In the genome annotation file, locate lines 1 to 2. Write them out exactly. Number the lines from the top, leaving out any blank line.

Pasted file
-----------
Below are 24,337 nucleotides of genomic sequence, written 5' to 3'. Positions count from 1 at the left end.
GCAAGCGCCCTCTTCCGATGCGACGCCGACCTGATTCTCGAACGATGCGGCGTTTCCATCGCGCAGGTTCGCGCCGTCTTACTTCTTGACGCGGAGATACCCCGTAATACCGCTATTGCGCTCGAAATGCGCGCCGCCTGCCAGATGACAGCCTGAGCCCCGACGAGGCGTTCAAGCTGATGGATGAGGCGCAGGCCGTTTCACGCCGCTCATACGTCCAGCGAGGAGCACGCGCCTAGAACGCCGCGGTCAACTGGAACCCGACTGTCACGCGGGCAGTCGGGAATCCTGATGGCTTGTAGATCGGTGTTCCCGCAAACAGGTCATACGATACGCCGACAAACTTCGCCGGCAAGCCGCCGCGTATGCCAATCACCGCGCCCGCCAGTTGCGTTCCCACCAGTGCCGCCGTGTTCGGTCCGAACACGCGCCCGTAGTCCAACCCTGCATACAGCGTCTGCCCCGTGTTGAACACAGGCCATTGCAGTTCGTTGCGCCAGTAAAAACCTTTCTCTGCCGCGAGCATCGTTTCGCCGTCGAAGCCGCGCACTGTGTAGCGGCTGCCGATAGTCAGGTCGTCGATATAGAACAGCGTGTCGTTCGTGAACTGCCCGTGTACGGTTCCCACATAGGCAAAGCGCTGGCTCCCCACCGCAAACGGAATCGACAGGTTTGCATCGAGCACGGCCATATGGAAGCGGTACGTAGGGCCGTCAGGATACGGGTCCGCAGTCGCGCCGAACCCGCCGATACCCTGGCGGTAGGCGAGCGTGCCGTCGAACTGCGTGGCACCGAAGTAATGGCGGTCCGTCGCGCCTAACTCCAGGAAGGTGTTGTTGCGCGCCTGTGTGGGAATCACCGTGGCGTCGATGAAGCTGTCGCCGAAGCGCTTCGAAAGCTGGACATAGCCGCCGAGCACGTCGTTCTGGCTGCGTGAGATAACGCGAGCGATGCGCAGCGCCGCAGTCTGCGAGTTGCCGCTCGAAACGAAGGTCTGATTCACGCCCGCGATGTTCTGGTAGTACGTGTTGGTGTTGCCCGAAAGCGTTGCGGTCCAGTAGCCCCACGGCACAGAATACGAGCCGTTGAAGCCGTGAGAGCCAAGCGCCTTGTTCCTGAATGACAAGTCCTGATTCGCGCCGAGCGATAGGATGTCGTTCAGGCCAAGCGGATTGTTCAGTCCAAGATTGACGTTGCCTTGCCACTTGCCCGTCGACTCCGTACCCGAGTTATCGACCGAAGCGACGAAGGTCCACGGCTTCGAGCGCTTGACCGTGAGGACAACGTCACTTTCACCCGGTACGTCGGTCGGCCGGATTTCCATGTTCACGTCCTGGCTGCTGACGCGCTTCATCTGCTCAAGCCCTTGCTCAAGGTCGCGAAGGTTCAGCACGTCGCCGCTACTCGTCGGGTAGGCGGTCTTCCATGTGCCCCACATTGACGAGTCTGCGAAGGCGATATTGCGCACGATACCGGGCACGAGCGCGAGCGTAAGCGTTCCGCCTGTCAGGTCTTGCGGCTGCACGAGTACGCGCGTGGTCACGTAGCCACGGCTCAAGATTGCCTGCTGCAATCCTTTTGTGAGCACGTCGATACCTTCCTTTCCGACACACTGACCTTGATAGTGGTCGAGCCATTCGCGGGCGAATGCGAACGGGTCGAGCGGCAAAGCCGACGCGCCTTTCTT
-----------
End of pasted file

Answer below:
Below are 24,337 nucleotides of genomic sequence, written 5' to 3'. Positions count from 1 at the left end.
GCAAGCGCCCTCTTCCGATGCGACGCCGACCTGATTCTCGAACGATGCGGCGTTTCCATCGCGCAGGTTCGCGCCGTCTTACTTCTTGACGCGGAGATACCCCGTAATACCGCTATTGCGCTCGAAATGCGCGCCGCCTGCCAGATGACAGCCTGAGCCCCGACGAGGCGTTCAAGCTGATGGATGAGGCGCAGGCCGTTTCACGCCGCTCATACGTCCAGCGAGGAGCACGCGCCTAGAACGCCGCGGTCAACTGGAACCCGACTGTCACGCGGGCAGTCGGGAATCCTGATGGCTTGTAGATCGGTGTTCCCGCAAACAGGTCATACGATACGCCGACAAACTTCGCCGGCAAGCCGCCGCGTATGCCAATCACCGCGCCCGCCAGTTGCGTTCCCACCAGTGCCGCCGTGTTCGGTCCGAACACGCGCCCGTAGTCCAACCCTGCATACAGCGTCTGCCCCGTGTTGAACACAGGCCATTGCAGTTCGTTGCGCCAGTAAAAACCTTTCTCTGCCGCGAGCATCGTTTCGCCGTCGAAGCCGCGCACTGTGTAGCGGCTGCCGATAGTCAGGTCGTCGATATAGAACAGCGTGTCGTTCGTGAACTGCCCGTGTACGGTTCCCACATAGGCAAAGCGCTGGCTCCCCACCGCAAACGGAATCGACAGGTTTGCATCGAGCACGGCCATATGGAAGCGGTACGTAGGGCCGTCAGGATACGGGTCCGCAGTCGCGCCGAACCCGCCGATACCCTGGCGGTAGGCGAGCGTGCCGTCGAACTGCGTGGCACCGAAGTAATGGCGGTCCGTCGCGCCTAACTCCAGGAAGGTGTTGTTGCGCGCCTGTGTGGGAATCACCGTGGCGTCGATGAAGCTGTCGCCGAAGCGCTTCGAAAGCTGGACATAGCCGCCGAGCACGTCGTTCTGGCTGCGTGAGATAACGCGAGCGATGCGCAGCGCCGCAGTCTGCGAGTTGCCGCTCGAAACGAAGGTCTGATTCACGCCCGCGATGTTCTGGTAGTACGTGTTGGTGTTGCCCGAAAGCGTTGCGGTCCAGTAGCCCCACGGCACAGAATACGAGCCGTTGAAGCCGTGAGAGCCAAGCGCCTTGTTCCTGAATGACAAGTCCTGATTCGCGCCGAGCGATAGGATGTCGTTCAGGCCAAGCGGATTGTTCAGTCCAAGATTGACGTTGCCTTGCCACTTGCCCGTCGACTCCGTACCCGAGTTATCGACCGAAGCGACGAAGGTCCACGGCTTCGAGCGCTTGACCGTGAGGACAACGTCACTTTCACCCGGTACGTCGGTCGGCCGGATTTCCATGTTCACGTCCTGGCTGCTGACGCGCTTCATCTGCTCAAGCCCTTGCTCAAGGTCGCGAAGGTTCAGCACGTCGCCGCTACTCGTCGGGTAGGCGGTCTTCCATGTGCCCCACATTGACGAGTCTGCGAAGGCGATATTGCGCACGATACCGGGCACGAGCGCGAGCGTAAGCGTTCCGCCTGTCAGGTCTTGCGGCTGCACGAGTACGCGCGTGGTCACGTAGCCACGGCTCAAGATTGCCTGCTGCAATCCTTTTGTGAGCACGTCGATACCTTCCTTTCCGACACACTGACCTTGATAGTGGTCGAGCCATTCGCGGGCGAATGCGAACGGGTCGAGCGGCAAAGCCGACGCGCCTTTCTT